- Why Use Graphics?
- Graphic Facilitation & Graphic Recording
- Info Graphics
- Brand Design
Good Juju took a colorful approach in the green-brand development and launch of this island-wide recycling initiative, Opala.org (Opala means “trash” in Hawaiian). Good Juju worked closely with the refuse division to develop the Opala.org brand and create a comprehensive set of functional communication pieces with mass appeal. The project included creation of a logo, tagline, brand manual, signage, advertising and direct mail.
Massive changes were underway for residential refuse collection island-wide. Over 160,000 single-family homes were being required to sort their trash using a new three-cart system. Complicated systems required a staged roll-out and over 20 regionally customized messages to be delivered at specific times. The challenge was to prevent public frustration and generate community enthusiasm, cooperation and proper implementation for the new system.
The changes themselves were complicated. The twice-a-week combined refuse system was being changed to a once-a-week refuse pick up and a once-a-week recyclable materials pick up which required the sorting of general waste, green waste and paper/glass materials. While general waste would be picked up weekly, the recyclables would happen on alternating weeks.
Residents needed to learn new pick up schedules as well as a host of new rules and guidelines for sorting trash, and when and how they placed their carts at the curb appropriately for the new pick ups. The new system also included new truck routes; some residents who once shared a schedule with neighbors found they had different schedules and launch dates. Meanwhile, 20,000 homes would remain on refuse-only collection routes and were being asked to use community recycling bins.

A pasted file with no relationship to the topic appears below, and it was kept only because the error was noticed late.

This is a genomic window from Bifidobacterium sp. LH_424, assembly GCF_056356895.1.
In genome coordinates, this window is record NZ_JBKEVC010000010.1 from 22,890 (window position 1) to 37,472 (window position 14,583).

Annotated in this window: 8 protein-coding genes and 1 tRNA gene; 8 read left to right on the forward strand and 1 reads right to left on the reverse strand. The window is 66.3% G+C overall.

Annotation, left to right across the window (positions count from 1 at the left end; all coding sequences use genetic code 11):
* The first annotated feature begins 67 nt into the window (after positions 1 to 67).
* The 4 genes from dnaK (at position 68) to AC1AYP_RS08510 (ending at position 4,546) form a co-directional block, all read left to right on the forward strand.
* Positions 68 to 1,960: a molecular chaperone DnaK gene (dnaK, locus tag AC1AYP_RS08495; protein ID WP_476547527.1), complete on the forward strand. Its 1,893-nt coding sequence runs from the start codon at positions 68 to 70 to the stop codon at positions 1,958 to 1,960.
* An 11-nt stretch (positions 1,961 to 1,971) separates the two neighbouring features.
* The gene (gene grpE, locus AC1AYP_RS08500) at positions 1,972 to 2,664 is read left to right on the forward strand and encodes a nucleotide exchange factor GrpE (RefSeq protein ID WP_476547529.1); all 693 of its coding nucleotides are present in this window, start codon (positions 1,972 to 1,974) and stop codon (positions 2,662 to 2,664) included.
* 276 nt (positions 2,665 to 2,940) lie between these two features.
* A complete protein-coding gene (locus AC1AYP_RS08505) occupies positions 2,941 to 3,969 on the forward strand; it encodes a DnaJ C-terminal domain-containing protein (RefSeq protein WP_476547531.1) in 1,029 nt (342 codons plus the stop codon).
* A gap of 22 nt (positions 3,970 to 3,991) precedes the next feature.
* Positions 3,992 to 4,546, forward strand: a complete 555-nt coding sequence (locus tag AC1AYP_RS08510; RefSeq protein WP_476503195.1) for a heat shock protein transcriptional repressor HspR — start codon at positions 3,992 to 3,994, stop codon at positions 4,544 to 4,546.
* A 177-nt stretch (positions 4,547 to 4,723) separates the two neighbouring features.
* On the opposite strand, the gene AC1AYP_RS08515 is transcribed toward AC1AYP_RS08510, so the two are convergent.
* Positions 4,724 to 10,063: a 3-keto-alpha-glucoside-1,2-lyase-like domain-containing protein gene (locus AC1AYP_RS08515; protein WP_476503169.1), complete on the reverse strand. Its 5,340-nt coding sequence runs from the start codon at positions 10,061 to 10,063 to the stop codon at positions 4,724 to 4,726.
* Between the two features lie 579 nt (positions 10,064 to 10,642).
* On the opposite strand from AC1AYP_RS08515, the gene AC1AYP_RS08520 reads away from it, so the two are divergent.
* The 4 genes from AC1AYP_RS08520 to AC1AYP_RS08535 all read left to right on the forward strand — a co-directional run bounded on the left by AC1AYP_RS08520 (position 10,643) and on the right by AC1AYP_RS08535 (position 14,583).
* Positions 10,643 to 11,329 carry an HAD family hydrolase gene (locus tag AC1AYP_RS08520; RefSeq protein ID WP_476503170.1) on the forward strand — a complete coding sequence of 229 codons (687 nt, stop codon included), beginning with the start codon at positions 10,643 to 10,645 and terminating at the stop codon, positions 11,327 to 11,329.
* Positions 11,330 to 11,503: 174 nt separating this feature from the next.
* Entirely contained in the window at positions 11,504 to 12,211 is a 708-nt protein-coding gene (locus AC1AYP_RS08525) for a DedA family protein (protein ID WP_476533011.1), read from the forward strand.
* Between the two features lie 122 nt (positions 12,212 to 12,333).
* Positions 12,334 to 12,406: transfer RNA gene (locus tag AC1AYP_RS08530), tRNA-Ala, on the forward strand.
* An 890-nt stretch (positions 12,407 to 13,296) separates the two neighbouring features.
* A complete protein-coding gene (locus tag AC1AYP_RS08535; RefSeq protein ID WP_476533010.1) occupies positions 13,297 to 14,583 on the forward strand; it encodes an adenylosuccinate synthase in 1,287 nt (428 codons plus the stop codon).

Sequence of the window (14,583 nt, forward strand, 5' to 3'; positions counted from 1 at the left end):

Create and utilize a visual logic system consisting of: color-coding, universally understandable icons and user-friendly formats.
Phase 1: Corporate Identity Development – Logo Design, Tagline and Brand Manual.
The Opala.org logo is designed for visual appeal and is a graphic depiction of recycling in action. Ribbons of color run from “Opala” (Hawaiian for “trash”) to their respective bins, demonstrating the process of sorting trash. The ribbons form a rainbow, a symbol of natural beauty and common in Hawaii. The tagline “Don’t dump on Hawaii. Sort it out.” doubles as a call to action, reminding residents that unsorted recyclables waste valuable landfill space.
The Brand Manual ensured proper brand development by Opala.org’s many partners.
The Opala.org Brand Manual outlines brand building measures including logo and tagline usage and restrictions, corporate fonts, corporate colors, advertising templates. The Brand Manual enables the use of multiple design resources and ensures consistent look and feel across all communications while also protecting the young brand from denigration.
Phase 2: General Advertising & Recycling Container Signage.
Previously developed ads were revamped to include the logo and tagline and provided critical information on new refuse and recycling events.
Bright and lively signage dressed up industrial containers that serve as Community Recycling bins while providing essential sorting information. End panels promoted the benefits of recycling including benefits to local schools for redemption of recycled goods.
Phase 3: Direct Mail Campaign.
A sequence of mailers ensured residents received the information and were up to date on the status of their route. Version-able template designs provided a systematic and easy method for customized messages the result: quick and easy production with minimal confusion.
A deceptively simple looking mailer template was created to accommodate over dozen route-specific versions. Each mailer included detailed information about the new refuse pick up, sorting requirements, the benefits of sorting, and a calendar of pick up schedules specific to each home address. Design techniques included use of panels and organizing content to present a wealth of information in easy to follow segments.
One mailer included stickers that residents to apply to their wall calendars while another included custom stickers to apply to their bins to help residents remember sorting rules and pick up schedules.